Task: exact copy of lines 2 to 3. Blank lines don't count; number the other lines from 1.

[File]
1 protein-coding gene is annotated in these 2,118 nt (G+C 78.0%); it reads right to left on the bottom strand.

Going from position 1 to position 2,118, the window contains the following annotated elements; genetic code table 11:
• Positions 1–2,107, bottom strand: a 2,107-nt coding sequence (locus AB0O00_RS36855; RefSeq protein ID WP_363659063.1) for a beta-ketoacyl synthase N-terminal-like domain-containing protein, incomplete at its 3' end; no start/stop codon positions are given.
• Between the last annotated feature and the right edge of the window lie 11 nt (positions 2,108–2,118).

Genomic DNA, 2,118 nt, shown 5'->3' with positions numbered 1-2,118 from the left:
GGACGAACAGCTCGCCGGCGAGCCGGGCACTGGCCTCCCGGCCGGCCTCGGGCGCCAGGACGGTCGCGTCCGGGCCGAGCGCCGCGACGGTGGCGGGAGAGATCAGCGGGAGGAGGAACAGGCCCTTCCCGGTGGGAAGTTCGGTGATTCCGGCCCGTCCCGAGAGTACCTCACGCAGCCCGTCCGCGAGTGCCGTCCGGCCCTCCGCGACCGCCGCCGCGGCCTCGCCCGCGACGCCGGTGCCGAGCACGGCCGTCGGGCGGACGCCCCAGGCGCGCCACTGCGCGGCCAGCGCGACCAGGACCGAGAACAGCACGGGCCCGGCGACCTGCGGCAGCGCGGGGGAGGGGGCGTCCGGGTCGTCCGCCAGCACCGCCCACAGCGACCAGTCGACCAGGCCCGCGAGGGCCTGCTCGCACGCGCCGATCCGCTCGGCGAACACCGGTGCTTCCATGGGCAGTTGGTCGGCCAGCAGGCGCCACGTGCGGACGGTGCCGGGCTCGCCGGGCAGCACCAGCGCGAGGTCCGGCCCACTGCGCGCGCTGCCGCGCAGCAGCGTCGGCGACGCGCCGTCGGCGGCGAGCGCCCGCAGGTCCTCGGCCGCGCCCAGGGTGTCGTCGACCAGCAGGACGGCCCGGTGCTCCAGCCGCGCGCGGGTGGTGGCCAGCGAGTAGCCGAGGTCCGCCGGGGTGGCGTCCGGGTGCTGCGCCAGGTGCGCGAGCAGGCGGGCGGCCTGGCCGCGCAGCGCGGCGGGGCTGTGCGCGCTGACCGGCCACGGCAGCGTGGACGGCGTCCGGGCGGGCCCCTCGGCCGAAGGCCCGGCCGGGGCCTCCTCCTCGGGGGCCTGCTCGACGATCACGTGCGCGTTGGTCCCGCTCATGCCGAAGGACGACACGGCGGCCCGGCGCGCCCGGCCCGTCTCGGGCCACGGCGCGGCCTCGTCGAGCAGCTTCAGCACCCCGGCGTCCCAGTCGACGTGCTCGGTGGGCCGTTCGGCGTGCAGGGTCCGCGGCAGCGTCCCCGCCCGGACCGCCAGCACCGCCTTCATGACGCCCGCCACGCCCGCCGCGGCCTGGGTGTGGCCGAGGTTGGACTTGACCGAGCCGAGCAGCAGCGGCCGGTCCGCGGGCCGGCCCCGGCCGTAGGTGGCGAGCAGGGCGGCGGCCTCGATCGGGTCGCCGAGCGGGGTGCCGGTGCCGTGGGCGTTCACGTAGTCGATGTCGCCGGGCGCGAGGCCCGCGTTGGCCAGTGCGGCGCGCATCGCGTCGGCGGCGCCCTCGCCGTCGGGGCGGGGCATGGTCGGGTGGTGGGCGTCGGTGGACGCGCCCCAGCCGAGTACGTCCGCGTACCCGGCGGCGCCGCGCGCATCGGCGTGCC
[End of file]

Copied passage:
Going from position 1 to position 2,118, the window contains the following annotated elements; genetic code table 11:
• Positions 1–2,107, bottom strand: a 2,107-nt coding sequence (locus AB0O00_RS36855; RefSeq protein ID WP_363659063.1) for a beta-ketoacyl synthase N-terminal-like domain-containing protein, incomplete at its 3' end; no start/stop codon positions are given.